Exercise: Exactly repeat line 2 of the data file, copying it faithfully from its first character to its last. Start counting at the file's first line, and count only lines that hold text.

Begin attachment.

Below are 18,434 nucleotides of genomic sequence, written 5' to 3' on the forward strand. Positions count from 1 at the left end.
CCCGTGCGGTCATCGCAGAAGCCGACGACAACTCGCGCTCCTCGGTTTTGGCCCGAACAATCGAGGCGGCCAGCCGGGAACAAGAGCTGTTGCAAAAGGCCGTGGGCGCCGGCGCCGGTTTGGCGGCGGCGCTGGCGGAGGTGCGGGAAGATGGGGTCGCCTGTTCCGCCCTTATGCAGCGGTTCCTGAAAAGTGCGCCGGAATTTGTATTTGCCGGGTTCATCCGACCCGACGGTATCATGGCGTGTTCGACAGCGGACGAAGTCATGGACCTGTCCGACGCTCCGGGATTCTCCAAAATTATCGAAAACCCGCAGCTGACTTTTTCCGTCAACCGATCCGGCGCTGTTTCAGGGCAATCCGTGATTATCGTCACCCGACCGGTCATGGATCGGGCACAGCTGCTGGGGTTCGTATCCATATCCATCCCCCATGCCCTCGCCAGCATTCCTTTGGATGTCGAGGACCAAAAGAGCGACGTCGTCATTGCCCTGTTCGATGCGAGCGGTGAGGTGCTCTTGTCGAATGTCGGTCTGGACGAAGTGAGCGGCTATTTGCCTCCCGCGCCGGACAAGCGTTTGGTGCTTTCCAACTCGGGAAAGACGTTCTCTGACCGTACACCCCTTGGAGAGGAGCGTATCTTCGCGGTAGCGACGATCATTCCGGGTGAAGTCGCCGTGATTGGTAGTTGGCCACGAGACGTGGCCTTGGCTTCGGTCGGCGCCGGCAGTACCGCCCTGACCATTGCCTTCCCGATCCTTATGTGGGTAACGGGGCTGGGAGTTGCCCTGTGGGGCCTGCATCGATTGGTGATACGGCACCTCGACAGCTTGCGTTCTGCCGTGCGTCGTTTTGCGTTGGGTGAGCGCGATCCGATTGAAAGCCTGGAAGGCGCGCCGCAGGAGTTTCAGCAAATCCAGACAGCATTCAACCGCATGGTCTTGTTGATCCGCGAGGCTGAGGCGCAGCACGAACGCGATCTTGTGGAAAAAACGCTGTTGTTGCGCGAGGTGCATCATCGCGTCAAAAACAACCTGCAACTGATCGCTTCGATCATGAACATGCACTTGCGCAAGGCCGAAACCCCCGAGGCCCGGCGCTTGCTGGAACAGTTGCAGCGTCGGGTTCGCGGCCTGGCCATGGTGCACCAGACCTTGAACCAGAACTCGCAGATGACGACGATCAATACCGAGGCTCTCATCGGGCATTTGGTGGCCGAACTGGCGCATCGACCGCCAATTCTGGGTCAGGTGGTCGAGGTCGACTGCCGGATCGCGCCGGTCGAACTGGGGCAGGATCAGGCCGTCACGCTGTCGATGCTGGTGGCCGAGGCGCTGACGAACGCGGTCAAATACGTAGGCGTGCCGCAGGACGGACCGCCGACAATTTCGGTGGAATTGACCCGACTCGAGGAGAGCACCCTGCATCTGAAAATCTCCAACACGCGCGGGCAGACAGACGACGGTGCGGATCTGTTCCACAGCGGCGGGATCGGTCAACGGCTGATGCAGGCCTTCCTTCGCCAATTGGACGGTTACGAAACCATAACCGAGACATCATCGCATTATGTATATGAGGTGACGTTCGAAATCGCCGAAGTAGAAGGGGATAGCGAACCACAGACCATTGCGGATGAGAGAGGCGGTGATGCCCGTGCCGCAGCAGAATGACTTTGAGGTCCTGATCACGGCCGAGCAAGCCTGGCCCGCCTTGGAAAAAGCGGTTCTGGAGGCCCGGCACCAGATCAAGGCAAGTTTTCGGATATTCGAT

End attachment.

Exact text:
CCCGTGCGGTCATCGCAGAAGCCGACGACAACTCGCGCTCCTCGGTTTTGGCCCGAACAATCGAGGCGGCCAGCCGGGAACAAGAGCTGTTGCAAAAGGCCGTGGGCGCCGGCGCCGGTTTGGCGGCGGCGCTGGCGGAGGTGCGGGAAGATGGGGTCGCCTGTTCCGCCCTTATGCAGCGGTTCCTGAAAAGTGCGCCGGAATTTGTATTTGCCGGGTTCATCCGACCCGACGGTATCATGGCGTGTTCGACAGCGGACGAAGTCATGGACCTGTCCGACGCTCCGGGATTCTCCAAAATTATCGAAAACCCGCAGCTGACTTTTTCCGTCAACCGATCCGGCGCTGTTTCAGGGCAATCCGTGATTATCGTCACCCGACCGGTCATGGATCGGGCACAGCTGCTGGGGTTCGTATCCATATCCATCCCCCATGCCCTCGCCAGCATTCCTTTGGATGTCGAGGACCAAAAGAGCGACGTCGTCATTGCCCTGTTCGATGCGAGCGGTGAGGTGCTCTTGTCGAATGTCGGTCTGGACGAAGTGAGCGGCTATTTGCCTCCCGCGCCGGACAAGCGTTTGGTGCTTTCCAACTCGGGAAAGACGTTCTCTGACCGTACACCCCTTGGAGAGGAGCGTATCTTCGCGGTAGCGACGATCATTCCGGGTGAAGTCGCCGTGATTGGTAGTTGGCCACGAGACGTGGCCTTGGCTTCGGTCGGCGCCGGCAGTACCGCCCTGACCATTGCCTTCCCGATCCTTATGTGGGTAACGGGGCTGGGAGTTGCCCTGTGGGGCCTGCATCGATTGGTGATACGGCACCTCGACAGCTTGCGTTCTGCCGTGCGTCGTTTTGCGTTGGGTGAGCGCGATCCGATTGAAAGCCTGGAAGGCGCGCCGCAGGAGTTTCAGCAAATCCAGACAGCATTCAACCGCATGGTCTTGTTGATCCGCGAGGCTGAGGCGCAGCACGAACGCGATCTTGTGGAAAAAACGCTGTTGTTGCGCGAGGTGCATCATCGCGTCAAAAACAACCTGCAACTGATCGCTTCGATCATGAACATGCACTTGCGCAAGGCCGAAACCCCCGAGGCCCGGCGCTTGCTGGAACAGTTGCAGCGTCGGGTTCGCGGCCTGGCCATGGTGCACCAGACCTTGAACCAGAACTCGCAGATGACGACGATCAATACCGAGGCTCTCATCGGGCATTTGGTGGCCGAACTGGCGCATCGACCGCCAATTCTGGGTCAGGTGGTCGAGGTCGACTGCCGGATCGCGCCGGTCGAACTGGGGCAGGATCAGGCCGTCACGCTGTCGATGCTGGTGGCCGAGGCGCTGACGAACGCGGTCAAATACGTAGGCGTGCCGCAGGACGGACCGCCGACAATTTCGGTGGAATTGACCCGACTCGAGGAGAGCACCCTGCATCTGAAAATCTCCAACACGCGCGGGCAGACAGACGACGGTGCGGATCTGTTCCACAGCGGCGGGATCGGTCAACGGCTGATGCAGGCCTTCCTTCGCCAATTGGACGGTTACGAAACCATAACCGAGACATCATCGCATTATGTATATGAGGTGACGTTCGAAATCGCCGAAGTAGAAGGGGATAGCGAACCACAGACCATTGCGGATGAGAGAGGCGGTGATGCCCGTGCCGCAGCAGAATGACTTTGAGGTCCTGATCACGGCCGAGCAAGCCTGGCCCGCCTTGGAAAAAGCGGTTCTGGAGGCCCGGCACCAGATCAAGGCAAGTTTTCGGATATTCGAT